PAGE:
Black Tusk is one of the premier climbs anywhere in the Southern BC region. It’s sheer, razor sharp appearance is visually stunning and stands alone among the many peaks that surround the Whistler, Blackcomb mountain range. The peak of the Black Tusk hike is clearly visible from the top of Whistler mountain and attracts many climbers during the summer months when it is accessible.
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Hiking Black Tusk is the crown jewel of climbs for hiking enthusiasts along the South Coast. It requires a high level of strength and stamina, plenty of supplies, and should not be undertaken until you are an experienced hiker. It poses many risks that do not pertain to other popular trails in and around the Sea to Sky corridor. With that being said, it definitely offers a step up for those hikers looking to push themselves and experience one of the truly uniquely hikes British Columbia has to offer. To read about a much easier hike, I wrote about the Chief last week. You can find that post here.
-Black Tusk, Whistler, British Columbia
-Duration 8 hours
-Pain level: Difficult
The drive up to Black Tusk requires you to make your way from Vancouver, along the Sea to Sky highway, through the town of Squamish. Continue to make you way north to Whistler, you will see signage that leads to the gravel parking lot, roughly 45 minutes from Squamish along highway 99.
I recommend starting your trek as early in the morning as possible if you plan to complete the hike in one day, the total road trip distance on the hike is 36km. The hike is mostly undulating trails and switch backs, before you make the final ascent over loose rock and gravel. Many hikers opt to pack in camping gear and stay the night at Garibaldi lake. This is an option in the summer months, as camp sites are available, but for this article we will use the day hike as a reference.
Leaving the Rubble Creek parking lot you will begin your hike on a very well maintain trail that loops its way through a very dense forest and long the edge of the perimeter hills that lead up to Garibaldi Lake. The trail moves between some very sharp climbs and a more moderate path emerges rough 1.5 hours into the hike. Once you have reached the top of the plateau, you will see the meadow surrounding Garibaldi Lake in front of you and the trail is mostly flat for the next hour of the journey.
The meadow in late June, or early July is simply stunning. If you’re lucky enough to be one of the first climbers out in the morning, the calm tranquility and absolute silence is truly breath taking. As you make you way around the lake the path will begin to steadily climb once again and the eerie, Mordor-esque image of Black Tusk appears. Once you have reached the end of the trail, you will come to the start of what looks like a never-ending slope of asphalt. Definitely ensure you have plenty of water at this point, because from here on out the hike becomes very dusty, and depending on the time of day, with no trees or foliage the sun can become very hot.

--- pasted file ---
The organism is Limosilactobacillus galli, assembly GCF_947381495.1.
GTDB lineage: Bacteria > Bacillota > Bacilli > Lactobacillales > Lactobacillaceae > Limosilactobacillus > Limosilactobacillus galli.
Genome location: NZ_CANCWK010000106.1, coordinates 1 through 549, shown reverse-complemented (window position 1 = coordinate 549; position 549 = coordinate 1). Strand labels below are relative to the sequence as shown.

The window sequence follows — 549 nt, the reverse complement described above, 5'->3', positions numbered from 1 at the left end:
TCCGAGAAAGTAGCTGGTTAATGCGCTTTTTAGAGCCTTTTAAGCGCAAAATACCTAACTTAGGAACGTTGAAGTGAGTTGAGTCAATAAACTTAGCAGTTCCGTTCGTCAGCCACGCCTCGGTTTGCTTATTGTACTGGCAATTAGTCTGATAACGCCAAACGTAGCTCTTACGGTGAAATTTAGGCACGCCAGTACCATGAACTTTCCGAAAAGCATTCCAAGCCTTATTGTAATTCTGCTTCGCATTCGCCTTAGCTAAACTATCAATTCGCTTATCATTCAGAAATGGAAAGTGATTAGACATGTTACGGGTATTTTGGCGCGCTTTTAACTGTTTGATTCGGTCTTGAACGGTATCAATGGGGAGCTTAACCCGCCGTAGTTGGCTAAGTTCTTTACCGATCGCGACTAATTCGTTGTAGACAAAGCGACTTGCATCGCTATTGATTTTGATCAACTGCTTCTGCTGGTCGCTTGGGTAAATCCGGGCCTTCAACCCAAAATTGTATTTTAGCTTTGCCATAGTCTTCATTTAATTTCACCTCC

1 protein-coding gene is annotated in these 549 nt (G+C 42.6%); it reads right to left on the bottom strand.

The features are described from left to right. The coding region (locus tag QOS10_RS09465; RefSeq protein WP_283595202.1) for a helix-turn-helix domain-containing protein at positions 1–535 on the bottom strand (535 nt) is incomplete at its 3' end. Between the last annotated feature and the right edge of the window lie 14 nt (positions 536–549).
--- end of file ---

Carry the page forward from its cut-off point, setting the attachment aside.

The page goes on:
The ascent up the loose rock and gravel will be the most energy zapping part of the climb.
The horizon feels like it never gets closer and an hour can easily elapse with little notice. Once you have made you way to the top of the gravel, you will have a very narrow pathway that leaves to the “saddle” position of the mountain. What lie ahead is definitely not for the faint of heart and many climbers prefer to simply take a photo and call it a day when they reach this ledge.
To carry on, you will be required to first navigate a 4-foot-wide ledge that connects to the base of the peak, look to the left and back towards the basin leading to the meadow and the valley, as looking to the right reveals a 1500-foot sheer drop, and not something you want to actively think about. When you have successfully navigated the ledge, you will be virtually flat against the rock face, the next section of the climb requires you to find one of of the three chimneys, or shafts in the rock.
The chimney that requires the least effort, is also the furthest to get to. It is the one facing back towards Whistler mountain and will take a bit of effort getting to. Once facing the chimney, you will need to get vertical, positioning you hands and legs in an X, use your core strength to make your way up the chimney.
Word of advice: if you are climbing this area with a group, space out accordingly, there will be falling rocks as you make your way up the shaft and it can be potentially hazardous; use caution. At the top of the chimney, you will have to traverse a second narrow ledge as you make you way to the peak. Take note of how you came up, since they are multiple chimneys, you don’t want to make a mistake and pick an incorrect path on the descent.
Once at the peak, simply enjoy. The view is magnificent, you will have a full 360 degree view of the coastal mountain range, and Howe Sound. Looking north you will be able to see both Whistler and Blackcomb mountains below you. If you’re lucky, you may get to witness a seaplane taking off from one of the lakes around Whistler, flying almost beneath you in the valley. Truly awe inspiring.
The return trip will again take your final ounces of what little energy you have left. But it offers many spectacular photo opportunities of Garibaldi lake and the surrounding mountain vistas. Black Tusk is definitely worth the effort and time as it encompasses many of the stunning qualities that hiking in and around Vancouver entail. I highly recommend early July, and again with all hiking into back country areas, come prepared with a Camelbak, energy bars, small sandwich, proper footwear, and medical supplies, as weather conditions can turn suddenly. Otherwise enjoy, what to me, is really the pinnacle of climbs located along the Sea to Sky corridor!